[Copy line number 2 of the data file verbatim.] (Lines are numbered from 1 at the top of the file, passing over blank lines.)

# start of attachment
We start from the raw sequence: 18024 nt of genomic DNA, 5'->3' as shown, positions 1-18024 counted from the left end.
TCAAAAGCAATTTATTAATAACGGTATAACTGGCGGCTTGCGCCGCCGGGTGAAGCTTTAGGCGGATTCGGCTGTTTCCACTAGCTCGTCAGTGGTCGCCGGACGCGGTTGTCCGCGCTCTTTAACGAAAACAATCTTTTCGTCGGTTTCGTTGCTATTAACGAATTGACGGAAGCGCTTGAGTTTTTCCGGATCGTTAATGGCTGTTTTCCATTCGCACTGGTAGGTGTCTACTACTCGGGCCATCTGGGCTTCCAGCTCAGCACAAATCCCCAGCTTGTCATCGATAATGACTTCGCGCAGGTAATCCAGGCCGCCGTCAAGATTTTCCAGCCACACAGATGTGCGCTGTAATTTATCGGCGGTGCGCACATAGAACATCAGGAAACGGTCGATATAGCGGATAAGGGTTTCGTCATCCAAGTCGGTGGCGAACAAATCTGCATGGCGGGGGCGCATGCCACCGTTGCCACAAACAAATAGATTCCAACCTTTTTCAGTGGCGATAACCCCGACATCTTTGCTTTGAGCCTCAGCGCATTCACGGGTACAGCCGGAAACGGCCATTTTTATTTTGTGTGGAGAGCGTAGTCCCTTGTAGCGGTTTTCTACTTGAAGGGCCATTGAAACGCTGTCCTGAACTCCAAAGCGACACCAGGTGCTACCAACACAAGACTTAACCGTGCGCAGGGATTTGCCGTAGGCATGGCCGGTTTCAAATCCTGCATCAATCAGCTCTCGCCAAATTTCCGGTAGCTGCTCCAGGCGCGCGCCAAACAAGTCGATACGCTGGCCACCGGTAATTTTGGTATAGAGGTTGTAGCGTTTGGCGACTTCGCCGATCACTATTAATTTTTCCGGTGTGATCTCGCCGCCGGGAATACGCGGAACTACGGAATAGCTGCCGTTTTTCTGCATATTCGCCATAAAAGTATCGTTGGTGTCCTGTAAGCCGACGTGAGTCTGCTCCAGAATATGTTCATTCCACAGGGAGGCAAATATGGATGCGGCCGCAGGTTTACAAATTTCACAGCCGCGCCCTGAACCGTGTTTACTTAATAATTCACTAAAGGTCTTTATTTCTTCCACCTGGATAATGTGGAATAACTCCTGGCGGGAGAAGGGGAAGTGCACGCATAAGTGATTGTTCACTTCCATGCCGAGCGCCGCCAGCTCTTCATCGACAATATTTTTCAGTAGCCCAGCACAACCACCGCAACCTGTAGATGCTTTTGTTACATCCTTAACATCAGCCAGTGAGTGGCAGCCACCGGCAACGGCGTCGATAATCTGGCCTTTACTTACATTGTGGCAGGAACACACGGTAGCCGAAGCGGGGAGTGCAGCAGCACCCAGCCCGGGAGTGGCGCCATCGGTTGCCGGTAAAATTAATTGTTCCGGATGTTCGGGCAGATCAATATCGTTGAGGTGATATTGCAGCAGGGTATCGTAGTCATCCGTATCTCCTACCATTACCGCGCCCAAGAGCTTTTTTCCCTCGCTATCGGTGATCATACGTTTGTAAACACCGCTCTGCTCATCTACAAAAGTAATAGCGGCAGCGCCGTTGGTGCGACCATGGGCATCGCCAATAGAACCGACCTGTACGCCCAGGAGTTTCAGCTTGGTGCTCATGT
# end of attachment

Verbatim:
TCAAAAGCAATTTATTAATAACGGTATAACTGGCGGCTTGCGCCGCCGGGTGAAGCTTTAGGCGGATTCGGCTGTTTCCACTAGCTCGTCAGTGGTCGCCGGACGCGGTTGTCCGCGCTCTTTAACGAAAACAATCTTTTCGTCGGTTTCGTTGCTATTAACGAATTGACGGAAGCGCTTGAGTTTTTCCGGATCGTTAATGGCTGTTTTCCATTCGCACTGGTAGGTGTCTACTACTCGGGCCATCTGGGCTTCCAGCTCAGCACAAATCCCCAGCTTGTCATCGATAATGACTTCGCGCAGGTAATCCAGGCCGCCGTCAAGATTTTCCAGCCACACAGATGTGCGCTGTAATTTATCGGCGGTGCGCACATAGAACATCAGGAAACGGTCGATATAGCGGATAAGGGTTTCGTCATCCAAGTCGGTGGCGAACAAATCTGCATGGCGGGGGCGCATGCCACCGTTGCCACAAACAAATAGATTCCAACCTTTTTCAGTGGCGATAACCCCGACATCTTTGCTTTGAGCCTCAGCGCATTCACGGGTACAGCCGGAAACGGCCATTTTTATTTTGTGTGGAGAGCGTAGTCCCTTGTAGCGGTTTTCTACTTGAAGGGCCATTGAAACGCTGTCCTGAACTCCAAAGCGACACCAGGTGCTACCAACACAAGACTTAACCGTGCGCAGGGATTTGCCGTAGGCATGGCCGGTTTCAAATCCTGCATCAATCAGCTCTCGCCAAATTTCCGGTAGCTGCTCCAGGCGCGCGCCAAACAAGTCGATACGCTGGCCACCGGTAATTTTGGTATAGAGGTTGTAGCGTTTGGCGACTTCGCCGATCACTATTAATTTTTCCGGTGTGATCTCGCCGCCGGGAATACGCGGAACTACGGAATAGCTGCCGTTTTTCTGCATATTCGCCATAAAAGTATCGTTGGTGTCCTGTAAGCCGACGTGAGTCTGCTCCAGAATATGTTCATTCCACAGGGAGGCAAATATGGATGCGGCCGCAGGTTTACAAATTTCACAGCCGCGCCCTGAACCGTGTTTACTTAATAATTCACTAAAGGTCTTTATTTCTTCCACCTGGATAATGTGGAATAACTCCTGGCGGGAGAAGGGGAAGTGCACGCATAAGTGATTGTTCACTTCCATGCCGAGCGCCGCCAGCTCTTCATCGACAATATTTTTCAGTAGCCCAGCACAACCACCGCAACCTGTAGATGCTTTTGTTACATCCTTAACATCAGCCAGTGAGTGGCAGCCACCGGCAACGGCGTCGATAATCTGGCCTTTACTTACATTGTGGCAGGAACACACGGTAGCCGAAGCGGGGAGTGCAGCAGCACCCAGCCCGGGAGTGGCGCCATCGGTTGCCGGTAAAATTAATTGTTCCGGATGTTCGGGCAGATCAATATCGTTGAGGTGATATTGCAGCAGGGTATCGTAGTCATCCGTATCTCCTACCATTACCGCGCCCAAGAGCTTTTTTCCCTCGCTATCGGTGATCATACGTTTGTAAACACCGCTCTGCTCATCTACAAAAGTAATAGCGGCAGCGCCGTTGGTGCGACCATGGGCATCGCCAATAGAACCGACCTGTACGCCCAGGAGTTTCAGCTTGGTGCTCATGT